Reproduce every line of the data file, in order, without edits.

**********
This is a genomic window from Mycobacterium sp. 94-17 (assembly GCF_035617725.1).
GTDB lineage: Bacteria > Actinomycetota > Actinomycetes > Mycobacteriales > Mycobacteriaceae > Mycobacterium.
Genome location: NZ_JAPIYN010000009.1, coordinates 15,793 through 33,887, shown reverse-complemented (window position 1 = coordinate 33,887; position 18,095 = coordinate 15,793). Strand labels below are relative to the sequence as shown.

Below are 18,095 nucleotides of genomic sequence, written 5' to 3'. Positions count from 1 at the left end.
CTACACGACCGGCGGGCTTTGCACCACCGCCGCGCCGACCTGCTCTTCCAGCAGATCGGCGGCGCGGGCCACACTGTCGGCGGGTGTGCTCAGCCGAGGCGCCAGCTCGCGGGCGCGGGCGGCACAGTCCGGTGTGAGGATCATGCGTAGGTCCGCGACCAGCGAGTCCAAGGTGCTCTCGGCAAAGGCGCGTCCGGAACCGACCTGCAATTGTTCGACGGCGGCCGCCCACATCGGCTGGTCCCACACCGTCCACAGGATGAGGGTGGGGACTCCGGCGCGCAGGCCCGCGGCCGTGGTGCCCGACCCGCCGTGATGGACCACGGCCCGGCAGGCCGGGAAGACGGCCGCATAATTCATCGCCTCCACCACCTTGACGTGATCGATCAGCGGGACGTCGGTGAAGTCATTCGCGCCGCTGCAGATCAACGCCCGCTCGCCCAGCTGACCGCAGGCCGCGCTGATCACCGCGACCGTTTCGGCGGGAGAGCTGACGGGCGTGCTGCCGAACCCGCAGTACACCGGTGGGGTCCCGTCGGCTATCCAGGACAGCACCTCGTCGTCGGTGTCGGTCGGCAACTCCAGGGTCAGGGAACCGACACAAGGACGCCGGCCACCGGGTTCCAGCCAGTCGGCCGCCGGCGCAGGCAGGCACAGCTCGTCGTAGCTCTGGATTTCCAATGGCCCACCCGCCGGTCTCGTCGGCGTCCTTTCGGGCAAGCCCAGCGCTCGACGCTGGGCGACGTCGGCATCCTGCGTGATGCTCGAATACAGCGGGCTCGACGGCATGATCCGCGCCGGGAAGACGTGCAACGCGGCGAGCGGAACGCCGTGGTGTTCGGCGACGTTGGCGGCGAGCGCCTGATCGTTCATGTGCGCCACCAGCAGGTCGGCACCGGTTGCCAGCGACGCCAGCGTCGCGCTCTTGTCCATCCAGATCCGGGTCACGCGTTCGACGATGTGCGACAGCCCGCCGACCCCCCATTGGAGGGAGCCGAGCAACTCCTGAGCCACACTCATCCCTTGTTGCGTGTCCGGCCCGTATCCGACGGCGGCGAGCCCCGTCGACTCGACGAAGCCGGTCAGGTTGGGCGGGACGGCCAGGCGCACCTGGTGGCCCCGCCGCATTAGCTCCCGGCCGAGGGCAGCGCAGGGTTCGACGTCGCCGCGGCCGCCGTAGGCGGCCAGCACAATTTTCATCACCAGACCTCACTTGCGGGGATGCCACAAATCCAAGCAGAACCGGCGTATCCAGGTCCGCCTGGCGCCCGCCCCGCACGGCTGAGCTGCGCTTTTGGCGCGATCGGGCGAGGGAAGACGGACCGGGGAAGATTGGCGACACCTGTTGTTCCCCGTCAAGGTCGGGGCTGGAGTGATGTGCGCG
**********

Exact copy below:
This is a genomic window from Mycobacterium sp. 94-17 (assembly GCF_035617725.1).
GTDB lineage: Bacteria > Actinomycetota > Actinomycetes > Mycobacteriales > Mycobacteriaceae > Mycobacterium.
Genome location: NZ_JAPIYN010000009.1, coordinates 15,793 through 33,887, shown reverse-complemented (window position 1 = coordinate 33,887; position 18,095 = coordinate 15,793). Strand labels below are relative to the sequence as shown.

Below are 18,095 nucleotides of genomic sequence, written 5' to 3'. Positions count from 1 at the left end.
CTACACGACCGGCGGGCTTTGCACCACCGCCGCGCCGACCTGCTCTTCCAGCAGATCGGCGGCGCGGGCCACACTGTCGGCGGGTGTGCTCAGCCGAGGCGCCAGCTCGCGGGCGCGGGCGGCACAGTCCGGTGTGAGGATCATGCGTAGGTCCGCGACCAGCGAGTCCAAGGTGCTCTCGGCAAAGGCGCGTCCGGAACCGACCTGCAATTGTTCGACGGCGGCCGCCCACATCGGCTGGTCCCACACCGTCCACAGGATGAGGGTGGGGACTCCGGCGCGCAGGCCCGCGGCCGTGGTGCCCGACCCGCCGTGATGGACCACGGCCCGGCAGGCCGGGAAGACGGCCGCATAATTCATCGCCTCCACCACCTTGACGTGATCGATCAGCGGGACGTCGGTGAAGTCATTCGCGCCGCTGCAGATCAACGCCCGCTCGCCCAGCTGACCGCAGGCCGCGCTGATCACCGCGACCGTTTCGGCGGGAGAGCTGACGGGCGTGCTGCCGAACCCGCAGTACACCGGTGGGGTCCCGTCGGCTATCCAGGACAGCACCTCGTCGTCGGTGTCGGTCGGCAACTCCAGGGTCAGGGAACCGACACAAGGACGCCGGCCACCGGGTTCCAGCCAGTCGGCCGCCGGCGCAGGCAGGCACAGCTCGTCGTAGCTCTGGATTTCCAATGGCCCACCCGCCGGTCTCGTCGGCGTCCTTTCGGGCAAGCCCAGCGCTCGACGCTGGGCGACGTCGGCATCCTGCGTGATGCTCGAATACAGCGGGCTCGACGGCATGATCCGCGCCGGGAAGACGTGCAACGCGGCGAGCGGAACGCCGTGGTGTTCGGCGACGTTGGCGGCGAGCGCCTGATCGTTCATGTGCGCCACCAGCAGGTCGGCACCGGTTGCCAGCGACGCCAGCGTCGCGCTCTTGTCCATCCAGATCCGGGTCACGCGTTCGACGATGTGCGACAGCCCGCCGACCCCCCATTGGAGGGAGCCGAGCAACTCCTGAGCCACACTCATCCCTTGTTGCGTGTCCGGCCCGTATCCGACGGCGGCGAGCCCCGTCGACTCGACGAAGCCGGTCAGGTTGGGCGGGACGGCCAGGCGCACCTGGTGGCCCCGCCGCATTAGCTCCCGGCCGAGGGCAGCGCAGGGTTCGACGTCGCCGCGGCCGCCGTAGGCGGCCAGCACAATTTTCATCACCAGACCTCACTTGCGGGGATGCCACAAATCCAAGCAGAACCGGCGTATCCAGGTCCGCCTGGCGCCCGCCCCGCACGGCTGAGCTGCGCTTTTGGCGCGATCGGGCGAGGGAAGACGGACCGGGGAAGATTGGCGACACCTGTTGTTCCCCGTCAAGGTCGGGGCTGGAGTGATGTGCGCG